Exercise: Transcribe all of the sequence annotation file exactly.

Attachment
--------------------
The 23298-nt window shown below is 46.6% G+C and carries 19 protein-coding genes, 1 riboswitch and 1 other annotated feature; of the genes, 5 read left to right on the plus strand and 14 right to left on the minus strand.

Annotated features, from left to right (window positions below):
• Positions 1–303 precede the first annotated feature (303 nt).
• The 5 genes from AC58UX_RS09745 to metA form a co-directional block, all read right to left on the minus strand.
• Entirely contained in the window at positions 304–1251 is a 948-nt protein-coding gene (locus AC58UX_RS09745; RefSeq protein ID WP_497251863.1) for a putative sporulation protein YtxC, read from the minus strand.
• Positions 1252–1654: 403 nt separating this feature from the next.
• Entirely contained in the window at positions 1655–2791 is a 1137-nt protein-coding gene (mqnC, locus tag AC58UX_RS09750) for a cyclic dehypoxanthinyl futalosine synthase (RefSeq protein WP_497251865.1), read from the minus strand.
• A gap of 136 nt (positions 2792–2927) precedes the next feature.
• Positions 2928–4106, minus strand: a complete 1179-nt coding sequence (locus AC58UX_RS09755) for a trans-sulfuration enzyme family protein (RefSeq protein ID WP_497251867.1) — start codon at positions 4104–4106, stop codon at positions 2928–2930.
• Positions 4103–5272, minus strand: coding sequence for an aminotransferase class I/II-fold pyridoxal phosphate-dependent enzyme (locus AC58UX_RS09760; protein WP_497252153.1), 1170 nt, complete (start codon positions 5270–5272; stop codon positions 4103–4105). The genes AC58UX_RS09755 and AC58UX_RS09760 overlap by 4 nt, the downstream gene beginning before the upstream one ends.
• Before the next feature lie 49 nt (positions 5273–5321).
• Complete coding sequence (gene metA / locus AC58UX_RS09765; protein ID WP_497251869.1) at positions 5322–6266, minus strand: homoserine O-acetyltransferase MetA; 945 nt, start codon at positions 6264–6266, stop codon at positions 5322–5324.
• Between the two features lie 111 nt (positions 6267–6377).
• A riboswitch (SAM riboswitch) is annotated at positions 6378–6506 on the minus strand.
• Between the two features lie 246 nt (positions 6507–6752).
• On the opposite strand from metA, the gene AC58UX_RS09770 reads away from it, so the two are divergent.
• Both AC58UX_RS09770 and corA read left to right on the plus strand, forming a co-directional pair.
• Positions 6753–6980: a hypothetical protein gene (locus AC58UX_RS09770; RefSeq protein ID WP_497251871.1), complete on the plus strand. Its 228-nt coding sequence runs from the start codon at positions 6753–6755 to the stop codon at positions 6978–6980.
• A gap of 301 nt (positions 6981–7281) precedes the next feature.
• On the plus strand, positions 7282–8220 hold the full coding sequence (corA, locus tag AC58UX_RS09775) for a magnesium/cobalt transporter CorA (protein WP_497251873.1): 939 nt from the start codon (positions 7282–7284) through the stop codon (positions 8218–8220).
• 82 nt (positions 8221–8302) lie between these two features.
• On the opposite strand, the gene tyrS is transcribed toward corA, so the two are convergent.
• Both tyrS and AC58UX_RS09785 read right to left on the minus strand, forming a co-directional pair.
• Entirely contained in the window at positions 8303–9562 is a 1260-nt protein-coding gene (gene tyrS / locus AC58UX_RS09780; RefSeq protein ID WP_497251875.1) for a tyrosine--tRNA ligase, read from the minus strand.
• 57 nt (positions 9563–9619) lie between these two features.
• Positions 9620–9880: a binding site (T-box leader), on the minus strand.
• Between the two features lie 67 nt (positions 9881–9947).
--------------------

The 23298-nt window shown below is 46.6% G+C and carries 19 protein-coding genes, 1 riboswitch and 1 other annotated feature; of the genes, 5 read left to right on the plus strand and 14 right to left on the minus strand.

Annotated features, from left to right (window positions below):
• Positions 1–303 precede the first annotated feature (303 nt).
• The 5 genes from AC58UX_RS09745 to metA form a co-directional block, all read right to left on the minus strand.
• Entirely contained in the window at positions 304–1251 is a 948-nt protein-coding gene (locus AC58UX_RS09745; RefSeq protein ID WP_497251863.1) for a putative sporulation protein YtxC, read from the minus strand.
• Positions 1252–1654: 403 nt separating this feature from the next.
• Entirely contained in the window at positions 1655–2791 is a 1137-nt protein-coding gene (mqnC, locus tag AC58UX_RS09750) for a cyclic dehypoxanthinyl futalosine synthase (RefSeq protein WP_497251865.1), read from the minus strand.
• A gap of 136 nt (positions 2792–2927) precedes the next feature.
• Positions 2928–4106, minus strand: a complete 1179-nt coding sequence (locus AC58UX_RS09755) for a trans-sulfuration enzyme family protein (RefSeq protein ID WP_497251867.1) — start codon at positions 4104–4106, stop codon at positions 2928–2930.
• Positions 4103–5272, minus strand: coding sequence for an aminotransferase class I/II-fold pyridoxal phosphate-dependent enzyme (locus AC58UX_RS09760; protein WP_497252153.1), 1170 nt, complete (start codon positions 5270–5272; stop codon positions 4103–4105). The genes AC58UX_RS09755 and AC58UX_RS09760 overlap by 4 nt, the downstream gene beginning before the upstream one ends.
• Before the next feature lie 49 nt (positions 5273–5321).
• Complete coding sequence (gene metA / locus AC58UX_RS09765; protein ID WP_497251869.1) at positions 5322–6266, minus strand: homoserine O-acetyltransferase MetA; 945 nt, start codon at positions 6264–6266, stop codon at positions 5322–5324.
• Between the two features lie 111 nt (positions 6267–6377).
• A riboswitch (SAM riboswitch) is annotated at positions 6378–6506 on the minus strand.
• Between the two features lie 246 nt (positions 6507–6752).
• On the opposite strand from metA, the gene AC58UX_RS09770 reads away from it, so the two are divergent.
• Both AC58UX_RS09770 and corA read left to right on the plus strand, forming a co-directional pair.
• Positions 6753–6980: a hypothetical protein gene (locus AC58UX_RS09770; RefSeq protein ID WP_497251871.1), complete on the plus strand. Its 228-nt coding sequence runs from the start codon at positions 6753–6755 to the stop codon at positions 6978–6980.
• A gap of 301 nt (positions 6981–7281) precedes the next feature.
• On the plus strand, positions 7282–8220 hold the full coding sequence (corA, locus tag AC58UX_RS09775) for a magnesium/cobalt transporter CorA (protein WP_497251873.1): 939 nt from the start codon (positions 7282–7284) through the stop codon (positions 8218–8220).
• 82 nt (positions 8221–8302) lie between these two features.
• On the opposite strand, the gene tyrS is transcribed toward corA, so the two are convergent.
• Both tyrS and AC58UX_RS09785 read right to left on the minus strand, forming a co-directional pair.
• Entirely contained in the window at positions 8303–9562 is a 1260-nt protein-coding gene (gene tyrS / locus AC58UX_RS09780; RefSeq protein ID WP_497251875.1) for a tyrosine--tRNA ligase, read from the minus strand.
• 57 nt (positions 9563–9619) lie between these two features.
• Positions 9620–9880: a binding site (T-box leader), on the minus strand.
• Between the two features lie 67 nt (positions 9881–9947).